As explained above, under the Lateran Pacts it is impossible for any state to merge its embassies to Italy and the Holy See. However, in order to guarantee security, the chanceries (offices) of the UK's embassies to Italy and the Holy See are co-located, in separate buildings, but on the same secure compound, in central Rome. They also share support services to the maximum extent possible. However, in accordance with the Lateran Pacts, the two ambassadors' residences remain located in separate parts of Rome.
Legally, this is nonsense. There is nothing at all in the Lateran Treaty that requires the separation of embassies and, moreover, the treaty was not one to which the UK was ever a party, so cannot possibly bind it. This reply so egregiously mis-states the law that my researcher sought to tease out an explanation. On 2 August 2010, she wrote:
You state definitively that the embassies to Italy and to the Holy See need to be separate because of the Lateran Treaty. I cannot locate the provision in the Lateran Treaty which requires this. Can you tell me which provision you are relying upon in formulating this advice?
This request should have made the "papal visit team" aware that it could no longer pull the wool over my researcher's eyes. But did it, as Bellingham asserts, correct the mistake on 10 August 2010? No, it did not. Here is what it said in its reply of that date:
Article 12 of the Lateran Treaty covers issues relating to diplomatic relations of the Holy See. It is the practice of the Holy See not to permit joint accreditation between the Ambassadors to the Holy See and Italy. If you have further queries on this matter, they should be addressed to the Holy See.
This is yet another attempt to pretend that the Lateran Treaty has anything to do with the issue of separate embassies and that it is somehow binding on the UK. Article 12, as the FCO must have known, was irrelevant but it maintained a pretence that the earlier answer was correct. Bellingham's letter suggests that the FCO mistake was "corrected" before I wrote the article. As will be apparent, it was not corrected on 10 August because it still tried to pretend that Article 12 had relevance. But what is really staggering is the admission that the UK had spent a fortune on separate embassies and residences merely because this was Vatican "practice". Why should the UK kow-tow, so expensively and unnecessarily, to the grandeur delusions of the leadership of the Catholic Church?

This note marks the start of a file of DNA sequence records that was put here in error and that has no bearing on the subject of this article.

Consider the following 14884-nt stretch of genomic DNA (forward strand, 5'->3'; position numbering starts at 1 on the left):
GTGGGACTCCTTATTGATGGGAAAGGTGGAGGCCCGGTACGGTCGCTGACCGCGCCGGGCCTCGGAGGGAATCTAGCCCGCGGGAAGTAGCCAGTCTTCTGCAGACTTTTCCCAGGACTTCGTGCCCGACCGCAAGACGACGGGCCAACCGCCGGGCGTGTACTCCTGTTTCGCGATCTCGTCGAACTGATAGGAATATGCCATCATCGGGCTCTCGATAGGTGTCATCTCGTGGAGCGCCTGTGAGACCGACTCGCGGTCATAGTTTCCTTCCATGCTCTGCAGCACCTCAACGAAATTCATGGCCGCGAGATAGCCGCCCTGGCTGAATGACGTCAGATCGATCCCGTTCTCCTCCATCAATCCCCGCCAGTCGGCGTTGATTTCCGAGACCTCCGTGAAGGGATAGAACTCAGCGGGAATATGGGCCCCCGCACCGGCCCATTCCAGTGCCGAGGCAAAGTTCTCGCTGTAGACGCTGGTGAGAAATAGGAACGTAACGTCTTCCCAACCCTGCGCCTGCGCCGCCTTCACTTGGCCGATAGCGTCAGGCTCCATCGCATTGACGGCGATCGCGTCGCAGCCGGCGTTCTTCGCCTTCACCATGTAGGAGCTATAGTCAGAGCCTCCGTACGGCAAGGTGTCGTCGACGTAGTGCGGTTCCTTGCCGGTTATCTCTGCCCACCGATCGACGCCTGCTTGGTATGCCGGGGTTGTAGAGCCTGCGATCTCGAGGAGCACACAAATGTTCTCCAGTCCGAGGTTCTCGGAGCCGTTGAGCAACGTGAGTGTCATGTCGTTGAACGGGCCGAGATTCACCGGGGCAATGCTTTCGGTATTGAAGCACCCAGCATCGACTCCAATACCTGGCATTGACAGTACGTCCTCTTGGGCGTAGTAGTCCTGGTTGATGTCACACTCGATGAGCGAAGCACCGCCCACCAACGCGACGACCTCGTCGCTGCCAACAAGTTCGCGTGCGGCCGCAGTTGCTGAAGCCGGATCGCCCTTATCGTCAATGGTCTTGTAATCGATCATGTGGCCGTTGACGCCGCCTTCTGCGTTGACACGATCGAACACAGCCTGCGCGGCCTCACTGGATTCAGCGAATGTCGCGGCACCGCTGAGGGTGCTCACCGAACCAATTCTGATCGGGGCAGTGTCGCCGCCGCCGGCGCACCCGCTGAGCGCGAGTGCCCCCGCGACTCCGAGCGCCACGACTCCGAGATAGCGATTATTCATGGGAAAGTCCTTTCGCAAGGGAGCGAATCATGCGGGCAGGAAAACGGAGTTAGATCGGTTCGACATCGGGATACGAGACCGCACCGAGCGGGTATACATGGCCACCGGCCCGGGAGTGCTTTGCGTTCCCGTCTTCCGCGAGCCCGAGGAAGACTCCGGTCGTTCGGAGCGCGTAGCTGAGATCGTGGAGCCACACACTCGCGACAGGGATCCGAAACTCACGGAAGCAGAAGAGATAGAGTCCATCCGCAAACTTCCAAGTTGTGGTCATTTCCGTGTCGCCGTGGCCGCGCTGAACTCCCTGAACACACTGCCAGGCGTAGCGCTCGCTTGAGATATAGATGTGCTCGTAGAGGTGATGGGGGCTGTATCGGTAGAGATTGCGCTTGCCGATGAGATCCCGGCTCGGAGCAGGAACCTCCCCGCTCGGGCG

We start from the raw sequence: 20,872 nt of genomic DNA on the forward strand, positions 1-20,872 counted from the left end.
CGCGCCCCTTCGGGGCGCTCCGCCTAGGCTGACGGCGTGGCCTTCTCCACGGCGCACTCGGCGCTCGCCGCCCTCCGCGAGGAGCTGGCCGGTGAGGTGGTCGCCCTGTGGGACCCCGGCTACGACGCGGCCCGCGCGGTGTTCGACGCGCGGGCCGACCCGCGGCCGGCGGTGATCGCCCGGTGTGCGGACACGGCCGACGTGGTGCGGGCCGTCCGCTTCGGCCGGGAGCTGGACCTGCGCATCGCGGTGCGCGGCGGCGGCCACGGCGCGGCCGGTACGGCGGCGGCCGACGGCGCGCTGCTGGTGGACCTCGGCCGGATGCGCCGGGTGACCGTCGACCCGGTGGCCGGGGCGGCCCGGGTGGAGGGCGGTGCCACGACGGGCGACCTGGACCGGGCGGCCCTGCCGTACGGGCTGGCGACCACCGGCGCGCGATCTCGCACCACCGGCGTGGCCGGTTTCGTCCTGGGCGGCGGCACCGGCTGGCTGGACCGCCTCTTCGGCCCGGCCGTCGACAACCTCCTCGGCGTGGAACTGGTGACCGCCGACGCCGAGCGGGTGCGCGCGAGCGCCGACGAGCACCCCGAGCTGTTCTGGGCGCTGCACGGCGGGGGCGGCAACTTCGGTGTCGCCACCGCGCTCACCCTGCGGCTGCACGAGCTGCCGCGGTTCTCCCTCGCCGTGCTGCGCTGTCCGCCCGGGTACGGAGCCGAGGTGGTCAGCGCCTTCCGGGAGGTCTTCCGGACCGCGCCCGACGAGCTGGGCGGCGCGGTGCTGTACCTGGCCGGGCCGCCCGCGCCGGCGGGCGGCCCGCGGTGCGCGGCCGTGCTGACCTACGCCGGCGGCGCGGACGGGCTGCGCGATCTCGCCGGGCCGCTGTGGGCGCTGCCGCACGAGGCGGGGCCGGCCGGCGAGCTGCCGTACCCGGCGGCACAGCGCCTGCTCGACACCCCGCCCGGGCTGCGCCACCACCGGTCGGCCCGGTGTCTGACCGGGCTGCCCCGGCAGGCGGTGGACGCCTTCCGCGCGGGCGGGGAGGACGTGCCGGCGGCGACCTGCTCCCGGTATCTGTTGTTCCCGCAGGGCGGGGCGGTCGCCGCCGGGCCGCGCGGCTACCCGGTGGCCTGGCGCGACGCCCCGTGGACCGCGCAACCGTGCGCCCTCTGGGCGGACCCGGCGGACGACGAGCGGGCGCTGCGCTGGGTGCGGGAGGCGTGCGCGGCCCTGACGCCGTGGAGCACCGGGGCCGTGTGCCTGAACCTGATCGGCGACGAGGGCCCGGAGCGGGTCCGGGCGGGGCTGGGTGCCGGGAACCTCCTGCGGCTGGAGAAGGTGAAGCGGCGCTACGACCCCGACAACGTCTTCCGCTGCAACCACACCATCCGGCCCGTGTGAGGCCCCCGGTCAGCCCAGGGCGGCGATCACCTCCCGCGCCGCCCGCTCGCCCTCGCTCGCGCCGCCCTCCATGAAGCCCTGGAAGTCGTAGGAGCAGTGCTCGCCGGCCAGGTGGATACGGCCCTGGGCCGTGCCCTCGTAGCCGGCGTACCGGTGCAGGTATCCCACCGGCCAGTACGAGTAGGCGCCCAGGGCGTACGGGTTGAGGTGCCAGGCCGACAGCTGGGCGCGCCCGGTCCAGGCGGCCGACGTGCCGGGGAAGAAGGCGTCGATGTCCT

I have appended the relevant correspondence. The issue of statehood in international law -- and my argument that the Vatican is not a state -- is dealt with at length in chapters four and five of my book The Case of the Pope. As for the FCO's misunderstanding of the law, its pusillanimity in the face of Vatican bluster and the waste of taxpayers money in maintaining two embassies side by side in Rome, the true position is set out in paras 110 to 112 of my book. They read as follows:
110. The Lateran Treaty casts an extraordinary spell over diplomats unaware of its history, or even, in the case of the UK's Foreign and Commonwealth Office, of its actual terms. In answer to a 'freedom of information' request made on my behalf to the FCO asking for documents relating to the decision to have separate embassies for the Vatican and for Italy, an astonishing reply was received from an FCO official described as "assistant desk officer, papal visit team". She wrote that "the Lateran Pacts guaranteed the full sovereignty of the Vatican City in international law" and that "under the terms of this treaty, it is not possible for ambassadors to Italy to be representatives simultaneously to the Holy See -- hence the need to maintain two separate embassies in Rome". This is nonsense: the Lateran Treaty says nothing of the sort, and even if it did, the UK would not be bound, since it was not a party. Indeed, other states (like Australia, until recently) combined the post of ambassador to Ireland and the Vatican. But the letter goes on: "Under the Lateran Pacts, it is impossible for any state to merge its embassies to Italy and to the Holy See . . . They are in separate buildings . . . In accordance with the Lateran Pacts, the two ambassadors' residences remain located in separate parts of Rome."